The latest custom project by Gasoline Motor Co. involves a Ducati Scrambler 1100, modified to a minimal modern street racer, with a mysterious shady paint finish. With Gasoline Motor Co. customs, the serious fabrication work is never done to be outlandish or even noticeable at all.
Attention is spent on perfecting the detail on the OEM machine a 2020-year model Ducati Scrambler 1100 – the rear tail and seat unit was completely fabricated from scratch to house a super slim aluminium seat pan with a flexible foam and rubberised upholstery seat which can be removed to refit the original bench seat so carrying a pillion is still absolutely an option. Although slim, the seat is a super comfy, and the length of the seat pan was considered to suit the height of the owner. CNC Racing rear sets were blacked out to keep it looking racer but clean.
The twin performance exhaust completely disappears under the seat base, Inspired by the Ducati 2003, 999R – it’s hand made from a 2” stainless steel tube, tightly fabricated to be tucked away but still pump out a startling performance tone (and in some cases the odd blue flame). Often the star of many builds, the exhaust was completely hidden in this case. A strong point of difference that keeps your mind wandering when you initially see the bike. It’s like, wait, where is the exhaust?! It also keeps the vicious persona of the bike a secret until it motors past you in the street.The headlight shroud was fabricated to fit snugly around the headlight, integrated with Kellermann Atto Indicators which basically disappear unless they are used. The fairing, although small, is intricately laced with detail and colours that it commands a careful inspection. It sets a precedent against the hundreds of 2-dimension retro colour block paint schemes we’ve seen and not remembered.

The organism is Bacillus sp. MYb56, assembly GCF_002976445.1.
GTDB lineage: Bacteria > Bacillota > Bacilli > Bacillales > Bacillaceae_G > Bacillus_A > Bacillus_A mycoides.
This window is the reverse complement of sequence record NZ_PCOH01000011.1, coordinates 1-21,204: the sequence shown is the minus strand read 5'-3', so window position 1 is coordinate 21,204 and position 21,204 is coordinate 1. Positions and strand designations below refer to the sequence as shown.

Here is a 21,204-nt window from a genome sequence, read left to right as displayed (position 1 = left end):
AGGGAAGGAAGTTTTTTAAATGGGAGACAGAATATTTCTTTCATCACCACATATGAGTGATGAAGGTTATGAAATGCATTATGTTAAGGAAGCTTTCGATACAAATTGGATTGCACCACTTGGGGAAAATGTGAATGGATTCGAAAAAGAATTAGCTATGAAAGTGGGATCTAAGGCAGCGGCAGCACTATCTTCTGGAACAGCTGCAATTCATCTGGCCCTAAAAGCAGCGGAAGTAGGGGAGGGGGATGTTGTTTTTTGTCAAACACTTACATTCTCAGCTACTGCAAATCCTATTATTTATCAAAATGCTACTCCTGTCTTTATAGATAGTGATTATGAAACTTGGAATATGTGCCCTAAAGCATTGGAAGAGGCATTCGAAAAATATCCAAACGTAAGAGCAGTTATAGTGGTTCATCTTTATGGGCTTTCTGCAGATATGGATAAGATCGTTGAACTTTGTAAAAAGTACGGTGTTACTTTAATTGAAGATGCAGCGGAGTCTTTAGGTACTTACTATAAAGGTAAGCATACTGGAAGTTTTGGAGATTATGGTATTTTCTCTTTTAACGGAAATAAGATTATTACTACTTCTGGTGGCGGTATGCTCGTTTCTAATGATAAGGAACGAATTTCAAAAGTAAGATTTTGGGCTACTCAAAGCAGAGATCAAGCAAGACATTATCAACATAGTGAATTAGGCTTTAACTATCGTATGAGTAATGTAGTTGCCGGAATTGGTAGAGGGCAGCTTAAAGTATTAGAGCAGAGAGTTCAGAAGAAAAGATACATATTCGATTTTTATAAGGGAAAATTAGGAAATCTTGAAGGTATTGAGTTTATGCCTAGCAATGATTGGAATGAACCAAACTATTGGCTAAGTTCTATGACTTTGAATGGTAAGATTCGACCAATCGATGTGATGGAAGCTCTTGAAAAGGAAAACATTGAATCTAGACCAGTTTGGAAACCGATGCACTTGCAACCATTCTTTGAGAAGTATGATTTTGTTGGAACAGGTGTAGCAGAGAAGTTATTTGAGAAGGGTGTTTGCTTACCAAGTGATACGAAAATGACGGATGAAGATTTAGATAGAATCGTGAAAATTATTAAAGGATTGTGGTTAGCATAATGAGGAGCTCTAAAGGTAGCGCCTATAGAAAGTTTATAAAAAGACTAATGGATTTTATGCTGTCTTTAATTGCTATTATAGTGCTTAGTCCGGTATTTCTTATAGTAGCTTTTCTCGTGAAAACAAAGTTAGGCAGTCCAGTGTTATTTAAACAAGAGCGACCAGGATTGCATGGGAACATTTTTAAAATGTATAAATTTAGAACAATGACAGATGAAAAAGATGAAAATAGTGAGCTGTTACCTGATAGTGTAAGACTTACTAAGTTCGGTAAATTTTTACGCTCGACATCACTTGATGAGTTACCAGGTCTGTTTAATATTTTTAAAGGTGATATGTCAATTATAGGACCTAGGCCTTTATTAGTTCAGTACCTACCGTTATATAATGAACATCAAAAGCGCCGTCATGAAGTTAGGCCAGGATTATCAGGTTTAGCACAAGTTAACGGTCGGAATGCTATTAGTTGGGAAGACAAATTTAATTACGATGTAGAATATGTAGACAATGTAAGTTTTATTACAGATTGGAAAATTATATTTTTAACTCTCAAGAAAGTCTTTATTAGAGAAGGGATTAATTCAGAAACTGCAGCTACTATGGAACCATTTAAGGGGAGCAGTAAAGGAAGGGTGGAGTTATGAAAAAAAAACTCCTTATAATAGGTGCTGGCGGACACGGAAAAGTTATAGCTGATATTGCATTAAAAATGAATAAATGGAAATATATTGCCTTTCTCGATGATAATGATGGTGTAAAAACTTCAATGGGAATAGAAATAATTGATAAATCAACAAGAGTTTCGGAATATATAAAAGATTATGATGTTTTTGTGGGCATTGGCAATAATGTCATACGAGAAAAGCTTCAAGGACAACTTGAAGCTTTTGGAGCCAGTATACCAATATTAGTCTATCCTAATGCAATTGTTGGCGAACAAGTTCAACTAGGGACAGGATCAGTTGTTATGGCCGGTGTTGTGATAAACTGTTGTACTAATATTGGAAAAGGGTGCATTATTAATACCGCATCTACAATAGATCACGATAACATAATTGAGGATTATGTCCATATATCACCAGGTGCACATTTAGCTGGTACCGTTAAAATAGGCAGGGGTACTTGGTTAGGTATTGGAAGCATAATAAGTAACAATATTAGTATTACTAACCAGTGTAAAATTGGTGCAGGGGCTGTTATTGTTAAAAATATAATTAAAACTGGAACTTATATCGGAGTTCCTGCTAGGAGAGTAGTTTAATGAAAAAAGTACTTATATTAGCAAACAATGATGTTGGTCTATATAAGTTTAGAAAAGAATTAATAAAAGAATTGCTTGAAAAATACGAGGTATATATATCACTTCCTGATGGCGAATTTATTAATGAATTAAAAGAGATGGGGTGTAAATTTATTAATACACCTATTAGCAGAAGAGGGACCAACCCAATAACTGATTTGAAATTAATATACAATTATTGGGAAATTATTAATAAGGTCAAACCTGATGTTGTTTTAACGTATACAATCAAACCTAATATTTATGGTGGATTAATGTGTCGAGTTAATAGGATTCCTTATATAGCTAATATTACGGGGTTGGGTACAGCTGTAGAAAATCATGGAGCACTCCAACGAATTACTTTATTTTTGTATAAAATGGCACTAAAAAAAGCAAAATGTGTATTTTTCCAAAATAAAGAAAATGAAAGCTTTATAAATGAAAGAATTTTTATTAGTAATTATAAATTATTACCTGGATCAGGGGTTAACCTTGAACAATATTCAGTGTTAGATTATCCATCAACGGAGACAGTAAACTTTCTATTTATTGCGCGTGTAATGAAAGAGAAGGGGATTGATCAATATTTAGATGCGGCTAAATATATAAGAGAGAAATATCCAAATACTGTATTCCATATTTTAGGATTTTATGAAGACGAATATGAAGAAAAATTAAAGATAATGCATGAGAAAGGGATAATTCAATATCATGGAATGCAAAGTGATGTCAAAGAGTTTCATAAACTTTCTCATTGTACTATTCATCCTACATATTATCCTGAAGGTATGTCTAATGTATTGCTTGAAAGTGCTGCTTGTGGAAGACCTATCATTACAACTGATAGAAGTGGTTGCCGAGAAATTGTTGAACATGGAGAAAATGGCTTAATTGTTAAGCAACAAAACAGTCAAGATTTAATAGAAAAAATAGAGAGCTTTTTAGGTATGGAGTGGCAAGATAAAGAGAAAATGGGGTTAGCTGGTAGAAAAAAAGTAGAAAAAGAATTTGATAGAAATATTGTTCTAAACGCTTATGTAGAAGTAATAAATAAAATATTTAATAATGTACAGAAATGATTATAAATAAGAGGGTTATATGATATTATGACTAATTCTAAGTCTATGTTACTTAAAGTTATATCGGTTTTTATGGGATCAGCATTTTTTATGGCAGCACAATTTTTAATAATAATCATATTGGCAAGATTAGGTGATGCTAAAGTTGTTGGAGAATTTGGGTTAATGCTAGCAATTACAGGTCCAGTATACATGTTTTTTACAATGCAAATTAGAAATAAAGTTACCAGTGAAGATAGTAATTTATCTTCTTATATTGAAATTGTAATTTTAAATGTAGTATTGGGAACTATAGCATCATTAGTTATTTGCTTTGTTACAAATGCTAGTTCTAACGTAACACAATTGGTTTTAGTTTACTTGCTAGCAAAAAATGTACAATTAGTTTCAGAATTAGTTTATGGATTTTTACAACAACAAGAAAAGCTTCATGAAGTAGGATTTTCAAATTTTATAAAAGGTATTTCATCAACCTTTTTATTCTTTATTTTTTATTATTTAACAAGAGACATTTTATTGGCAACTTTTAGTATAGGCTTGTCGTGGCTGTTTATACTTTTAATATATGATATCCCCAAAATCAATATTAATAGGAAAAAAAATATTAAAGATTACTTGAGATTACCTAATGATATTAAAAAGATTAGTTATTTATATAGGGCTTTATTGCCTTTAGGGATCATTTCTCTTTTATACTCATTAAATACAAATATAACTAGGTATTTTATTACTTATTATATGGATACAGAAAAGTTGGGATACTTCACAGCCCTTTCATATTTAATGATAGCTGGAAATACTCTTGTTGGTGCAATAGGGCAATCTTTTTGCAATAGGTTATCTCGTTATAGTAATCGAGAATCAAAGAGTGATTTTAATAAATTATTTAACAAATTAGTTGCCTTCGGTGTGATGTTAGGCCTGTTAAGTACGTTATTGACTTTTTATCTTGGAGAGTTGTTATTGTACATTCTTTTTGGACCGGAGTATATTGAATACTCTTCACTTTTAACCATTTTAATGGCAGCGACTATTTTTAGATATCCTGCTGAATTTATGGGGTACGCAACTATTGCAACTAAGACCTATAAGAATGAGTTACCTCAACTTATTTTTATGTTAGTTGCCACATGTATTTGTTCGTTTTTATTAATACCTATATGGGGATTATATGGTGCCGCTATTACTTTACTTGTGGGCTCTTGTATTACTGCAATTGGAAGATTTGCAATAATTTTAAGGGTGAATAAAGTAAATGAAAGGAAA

Across the entire bodywork the paint job is intricate, layered in depth of colour, angles and texture – at times it appears chaotic, but the overall theme is fluid and reminiscent of an angry night sky. The lines add an aggressive sports bike sensibility to an otherwise retro styled machine. Satin, gloss, matte, glitter, metallic, gradients and patterns – it’s an infuriating mix that is somehow pleasant on the eyes.
The numberplate bracket is always a healthy challenge; how do we go about making the insanely obtrusive plate look less offensive? Johnny Japan Kansai Fabrication + rear wheel floating bracket does the trick without disrupting the clean lines of the tail frame. The handlebars are an easy slung scrambler bar, being very comfortable but still kept discreet and low with awesome Motogadget glassless mirrors. Why Ducati decided it was okay to place the OEM speedo off-centre is a question that keeps us up at night, but not anymore, as Gasoline has relocated it to be centred to the triple clamp and risers. It seems obvious but it’s these little, labour-intensive alterations that make all the difference.
Report by gasoline.com.au